It’s all a far cry from a year or so ago, when emerging market exporters were battling rising exchange rates and Brazil was accusing Western policymakers of waging currency wars by flooding the world with cheap money. Continue reading
TIMES A-CHANGIN’: The Indian navy and army are looking East and pursuing strategic defence ties with regional allies
FOUR Indian Navy ships’ voyage last month through the strategic Malacca Straits, calling at Port Klang, Da Nang and Manila, though not extraordinary, points to a significant trend.
Slowly, India seems to be shedding what critics call its “landlocked mindset” and is surveying the vast expanse of water around it.
A country conducting maritime trade from times immemorial rarely flaunted its naval power. Its navy came into being, thanks to the British East India Company only four centuries ago. Continue reading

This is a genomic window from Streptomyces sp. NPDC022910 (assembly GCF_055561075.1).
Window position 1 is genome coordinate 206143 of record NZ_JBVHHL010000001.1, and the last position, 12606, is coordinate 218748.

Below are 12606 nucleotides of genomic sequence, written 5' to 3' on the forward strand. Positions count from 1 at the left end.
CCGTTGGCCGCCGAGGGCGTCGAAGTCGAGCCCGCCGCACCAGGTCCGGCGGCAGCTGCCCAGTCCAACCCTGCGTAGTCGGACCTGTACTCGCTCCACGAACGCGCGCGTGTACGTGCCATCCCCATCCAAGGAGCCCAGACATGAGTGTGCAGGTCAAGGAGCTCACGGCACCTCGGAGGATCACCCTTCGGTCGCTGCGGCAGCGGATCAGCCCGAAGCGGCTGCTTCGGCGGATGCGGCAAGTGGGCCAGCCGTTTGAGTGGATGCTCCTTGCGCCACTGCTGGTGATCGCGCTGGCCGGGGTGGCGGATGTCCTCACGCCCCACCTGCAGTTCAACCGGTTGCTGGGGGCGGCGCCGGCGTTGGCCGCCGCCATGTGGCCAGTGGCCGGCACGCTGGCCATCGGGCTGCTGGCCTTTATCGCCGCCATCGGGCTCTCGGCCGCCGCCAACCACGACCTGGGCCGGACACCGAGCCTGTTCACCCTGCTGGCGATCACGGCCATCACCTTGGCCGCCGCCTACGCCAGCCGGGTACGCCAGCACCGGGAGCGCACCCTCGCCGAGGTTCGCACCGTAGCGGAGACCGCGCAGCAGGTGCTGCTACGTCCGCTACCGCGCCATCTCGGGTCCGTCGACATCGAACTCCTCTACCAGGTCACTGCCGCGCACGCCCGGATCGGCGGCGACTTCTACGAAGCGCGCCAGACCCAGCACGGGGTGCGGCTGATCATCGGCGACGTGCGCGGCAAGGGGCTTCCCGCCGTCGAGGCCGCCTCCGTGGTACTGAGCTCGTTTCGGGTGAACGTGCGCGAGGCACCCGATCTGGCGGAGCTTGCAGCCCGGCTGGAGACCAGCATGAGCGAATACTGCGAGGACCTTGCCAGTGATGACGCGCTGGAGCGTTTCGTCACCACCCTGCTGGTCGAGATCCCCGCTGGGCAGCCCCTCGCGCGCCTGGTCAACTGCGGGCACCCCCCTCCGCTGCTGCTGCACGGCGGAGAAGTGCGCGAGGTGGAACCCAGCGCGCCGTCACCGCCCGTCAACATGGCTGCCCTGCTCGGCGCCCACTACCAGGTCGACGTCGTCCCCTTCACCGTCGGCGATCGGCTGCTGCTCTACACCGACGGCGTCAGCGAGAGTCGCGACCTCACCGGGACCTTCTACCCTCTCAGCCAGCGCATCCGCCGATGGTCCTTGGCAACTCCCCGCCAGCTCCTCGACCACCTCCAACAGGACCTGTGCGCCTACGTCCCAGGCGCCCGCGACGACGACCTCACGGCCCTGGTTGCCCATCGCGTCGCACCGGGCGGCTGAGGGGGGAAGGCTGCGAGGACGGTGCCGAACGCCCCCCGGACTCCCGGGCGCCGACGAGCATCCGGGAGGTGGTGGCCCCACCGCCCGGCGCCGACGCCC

China has offered Sri Lanka new loans for infrastructure projects, worth US$ 2.2 billion dollars. In a reply to a question, the Chinese Foreign Ministry spokesperson, Mr. Hong Lei told the news media that in addition to infrastructure loans, both countries agreed to further deepen defence cooperation and maintain exchanges between two defence ministries, whilst they continue to carry out in cooperating defence technology, personal training and other fields. Yet, the spokesperson did not reveal further details regarding the nature of the new strategic cooperation.
Sri Lankan External Affairs Minister Professor G. L. Peiris, mentioned in an interview with Global Times that, Sri Lanka will embrace China’s rise and characterised bilateral ties as “very warm and mutually supportive”. He also mentioned that China has “stood the test of time”, referring to the military support the country extended during the last phase of the war against the LTTE, as well as the support given to Sri Lanka against a US-backed resolution at the UN Human Rights Council in Geneva. Continue reading